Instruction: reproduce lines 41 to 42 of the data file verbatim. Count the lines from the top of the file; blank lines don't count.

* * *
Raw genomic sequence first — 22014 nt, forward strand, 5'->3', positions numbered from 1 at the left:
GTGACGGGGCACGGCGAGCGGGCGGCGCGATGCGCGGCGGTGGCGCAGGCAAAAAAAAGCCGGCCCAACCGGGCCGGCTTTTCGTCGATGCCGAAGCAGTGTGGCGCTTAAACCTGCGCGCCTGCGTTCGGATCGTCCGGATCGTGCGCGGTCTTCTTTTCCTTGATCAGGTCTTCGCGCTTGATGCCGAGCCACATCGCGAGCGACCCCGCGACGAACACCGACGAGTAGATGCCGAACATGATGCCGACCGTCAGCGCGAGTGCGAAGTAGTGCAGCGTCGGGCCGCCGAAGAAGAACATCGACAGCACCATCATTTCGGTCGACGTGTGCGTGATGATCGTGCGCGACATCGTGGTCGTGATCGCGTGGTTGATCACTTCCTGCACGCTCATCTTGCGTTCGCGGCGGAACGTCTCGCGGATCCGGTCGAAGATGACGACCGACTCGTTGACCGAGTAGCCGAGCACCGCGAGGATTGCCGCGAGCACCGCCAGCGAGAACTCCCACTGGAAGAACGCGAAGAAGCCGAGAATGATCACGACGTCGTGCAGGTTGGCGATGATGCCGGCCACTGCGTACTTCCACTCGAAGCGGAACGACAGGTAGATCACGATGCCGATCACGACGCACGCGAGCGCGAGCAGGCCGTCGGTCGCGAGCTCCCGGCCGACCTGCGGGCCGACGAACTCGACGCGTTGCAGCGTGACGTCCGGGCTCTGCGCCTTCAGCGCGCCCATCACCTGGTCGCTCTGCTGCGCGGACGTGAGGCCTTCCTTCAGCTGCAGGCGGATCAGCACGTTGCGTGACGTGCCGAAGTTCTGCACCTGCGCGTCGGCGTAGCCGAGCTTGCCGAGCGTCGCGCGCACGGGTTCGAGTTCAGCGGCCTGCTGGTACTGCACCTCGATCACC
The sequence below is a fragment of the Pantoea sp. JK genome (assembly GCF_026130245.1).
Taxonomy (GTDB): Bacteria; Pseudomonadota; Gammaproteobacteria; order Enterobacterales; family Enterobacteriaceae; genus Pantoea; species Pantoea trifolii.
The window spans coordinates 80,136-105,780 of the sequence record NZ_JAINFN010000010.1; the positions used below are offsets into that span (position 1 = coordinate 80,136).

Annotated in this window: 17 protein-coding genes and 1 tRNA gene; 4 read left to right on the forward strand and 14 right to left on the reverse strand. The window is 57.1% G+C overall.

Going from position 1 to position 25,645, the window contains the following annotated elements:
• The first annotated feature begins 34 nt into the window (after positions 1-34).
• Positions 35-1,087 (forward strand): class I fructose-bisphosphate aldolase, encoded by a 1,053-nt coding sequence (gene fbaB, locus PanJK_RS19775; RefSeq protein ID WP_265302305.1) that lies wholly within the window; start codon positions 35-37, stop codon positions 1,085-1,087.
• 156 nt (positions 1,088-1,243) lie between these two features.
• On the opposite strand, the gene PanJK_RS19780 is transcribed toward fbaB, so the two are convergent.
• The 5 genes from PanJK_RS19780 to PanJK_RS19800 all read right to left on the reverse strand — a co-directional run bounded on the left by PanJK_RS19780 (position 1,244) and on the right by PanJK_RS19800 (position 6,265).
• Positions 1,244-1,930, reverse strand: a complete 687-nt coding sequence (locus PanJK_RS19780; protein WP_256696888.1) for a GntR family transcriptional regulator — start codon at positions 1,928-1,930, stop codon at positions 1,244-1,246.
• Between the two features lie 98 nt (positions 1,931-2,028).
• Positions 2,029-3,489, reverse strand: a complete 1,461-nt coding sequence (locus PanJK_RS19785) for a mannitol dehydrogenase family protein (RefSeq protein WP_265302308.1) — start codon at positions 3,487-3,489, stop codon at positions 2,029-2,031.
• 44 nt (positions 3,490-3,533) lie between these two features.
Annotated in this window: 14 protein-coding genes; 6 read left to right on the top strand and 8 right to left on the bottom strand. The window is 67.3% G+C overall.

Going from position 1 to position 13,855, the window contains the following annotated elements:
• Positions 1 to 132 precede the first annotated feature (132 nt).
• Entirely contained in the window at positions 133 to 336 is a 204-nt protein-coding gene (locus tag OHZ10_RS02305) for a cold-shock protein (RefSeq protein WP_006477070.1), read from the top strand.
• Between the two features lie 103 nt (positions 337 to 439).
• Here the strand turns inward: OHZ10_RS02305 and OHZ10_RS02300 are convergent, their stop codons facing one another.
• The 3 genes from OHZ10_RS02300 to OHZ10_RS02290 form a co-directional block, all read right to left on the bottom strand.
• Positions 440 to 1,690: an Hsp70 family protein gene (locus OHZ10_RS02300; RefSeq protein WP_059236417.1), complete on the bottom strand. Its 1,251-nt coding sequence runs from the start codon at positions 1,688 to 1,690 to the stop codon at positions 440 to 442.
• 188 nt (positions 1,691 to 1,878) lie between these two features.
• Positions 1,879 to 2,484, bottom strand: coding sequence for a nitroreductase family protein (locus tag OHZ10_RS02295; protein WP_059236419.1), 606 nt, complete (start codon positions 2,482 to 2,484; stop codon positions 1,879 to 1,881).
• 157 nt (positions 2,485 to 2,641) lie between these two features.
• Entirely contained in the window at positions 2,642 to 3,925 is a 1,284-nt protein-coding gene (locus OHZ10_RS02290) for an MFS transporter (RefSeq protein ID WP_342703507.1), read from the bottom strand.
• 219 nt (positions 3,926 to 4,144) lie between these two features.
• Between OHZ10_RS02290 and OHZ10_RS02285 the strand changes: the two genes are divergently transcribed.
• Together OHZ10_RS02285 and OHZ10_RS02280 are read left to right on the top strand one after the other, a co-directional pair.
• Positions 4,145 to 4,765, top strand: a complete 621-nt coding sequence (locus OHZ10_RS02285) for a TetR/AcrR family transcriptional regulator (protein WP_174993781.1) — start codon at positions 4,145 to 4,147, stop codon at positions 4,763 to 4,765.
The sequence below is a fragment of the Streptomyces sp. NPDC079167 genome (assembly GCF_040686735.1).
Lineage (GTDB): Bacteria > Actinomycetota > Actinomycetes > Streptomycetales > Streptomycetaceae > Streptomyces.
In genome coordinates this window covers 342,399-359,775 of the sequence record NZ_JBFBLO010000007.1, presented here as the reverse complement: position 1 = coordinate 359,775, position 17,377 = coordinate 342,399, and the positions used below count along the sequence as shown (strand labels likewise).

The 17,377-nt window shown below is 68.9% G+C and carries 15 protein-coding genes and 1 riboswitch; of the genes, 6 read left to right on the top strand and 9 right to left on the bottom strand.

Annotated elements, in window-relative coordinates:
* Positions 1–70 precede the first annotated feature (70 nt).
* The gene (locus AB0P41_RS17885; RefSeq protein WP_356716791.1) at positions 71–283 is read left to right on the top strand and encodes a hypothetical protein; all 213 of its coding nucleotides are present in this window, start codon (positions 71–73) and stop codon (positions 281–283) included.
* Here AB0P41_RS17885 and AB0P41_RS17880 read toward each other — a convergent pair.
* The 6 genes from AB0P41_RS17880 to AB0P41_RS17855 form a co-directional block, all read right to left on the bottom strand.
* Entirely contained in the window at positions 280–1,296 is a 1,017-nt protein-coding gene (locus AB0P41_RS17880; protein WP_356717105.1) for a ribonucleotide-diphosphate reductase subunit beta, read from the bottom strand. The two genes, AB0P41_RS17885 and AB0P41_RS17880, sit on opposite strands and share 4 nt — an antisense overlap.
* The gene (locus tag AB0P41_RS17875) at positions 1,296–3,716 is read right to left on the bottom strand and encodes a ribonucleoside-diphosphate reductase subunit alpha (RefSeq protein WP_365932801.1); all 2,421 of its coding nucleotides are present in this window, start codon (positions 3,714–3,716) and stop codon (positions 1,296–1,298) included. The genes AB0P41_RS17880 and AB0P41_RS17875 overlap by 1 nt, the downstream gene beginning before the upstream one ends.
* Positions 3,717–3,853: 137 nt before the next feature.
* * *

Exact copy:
* The 6 genes from AB0P41_RS17880 to AB0P41_RS17855 form a co-directional block, all read right to left on the bottom strand.
* Entirely contained in the window at positions 280–1,296 is a 1,017-nt protein-coding gene (locus AB0P41_RS17880; protein WP_356717105.1) for a ribonucleotide-diphosphate reductase subunit beta, read from the bottom strand. The two genes, AB0P41_RS17885 and AB0P41_RS17880, sit on opposite strands and share 4 nt — an antisense overlap.